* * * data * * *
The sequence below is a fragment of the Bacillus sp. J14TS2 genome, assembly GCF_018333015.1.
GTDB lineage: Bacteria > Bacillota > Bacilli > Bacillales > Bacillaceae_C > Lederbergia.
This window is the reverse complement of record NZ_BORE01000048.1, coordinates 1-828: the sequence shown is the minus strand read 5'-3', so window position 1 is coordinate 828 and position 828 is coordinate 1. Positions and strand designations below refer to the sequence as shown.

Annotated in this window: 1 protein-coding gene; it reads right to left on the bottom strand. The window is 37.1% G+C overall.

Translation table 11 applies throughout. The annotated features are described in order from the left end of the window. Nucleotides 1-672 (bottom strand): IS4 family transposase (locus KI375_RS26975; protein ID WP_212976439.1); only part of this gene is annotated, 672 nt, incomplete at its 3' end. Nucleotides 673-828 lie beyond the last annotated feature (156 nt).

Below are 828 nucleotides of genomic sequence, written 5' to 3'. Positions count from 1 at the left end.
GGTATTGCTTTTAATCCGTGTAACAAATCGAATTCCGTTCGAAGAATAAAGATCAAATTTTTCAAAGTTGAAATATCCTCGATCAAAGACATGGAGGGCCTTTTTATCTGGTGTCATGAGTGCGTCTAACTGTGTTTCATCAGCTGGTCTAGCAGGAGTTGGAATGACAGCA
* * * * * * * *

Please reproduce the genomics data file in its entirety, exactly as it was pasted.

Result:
The sequence below is a fragment of the Bacillus sp. J14TS2 genome, assembly GCF_018333015.1.
GTDB lineage: Bacteria > Bacillota > Bacilli > Bacillales > Bacillaceae_C > Lederbergia.
This window is the reverse complement of record NZ_BORE01000048.1, coordinates 1-828: the sequence shown is the minus strand read 5'-3', so window position 1 is coordinate 828 and position 828 is coordinate 1. Positions and strand designations below refer to the sequence as shown.

Annotated in this window: 1 protein-coding gene; it reads right to left on the bottom strand. The window is 37.1% G+C overall.

Translation table 11 applies throughout. The annotated features are described in order from the left end of the window. Nucleotides 1-672 (bottom strand): IS4 family transposase (locus KI375_RS26975; protein ID WP_212976439.1); only part of this gene is annotated, 672 nt, incomplete at its 3' end. Nucleotides 673-828 lie beyond the last annotated feature (156 nt).

Below are 828 nucleotides of genomic sequence, written 5' to 3'. Positions count from 1 at the left end.
GGTATTGCTTTTAATCCGTGTAACAAATCGAATTCCGTTCGAAGAATAAAGATCAAATTTTTCAAAGTTGAAATATCCTCGATCAAAGACATGGAGGGCCTTTTTATCTGGTGTCATGAGTGCGTCTAACTGTGTTTCATCAGCTGGTCTAGCAGGAGTTGGAATGACAGCA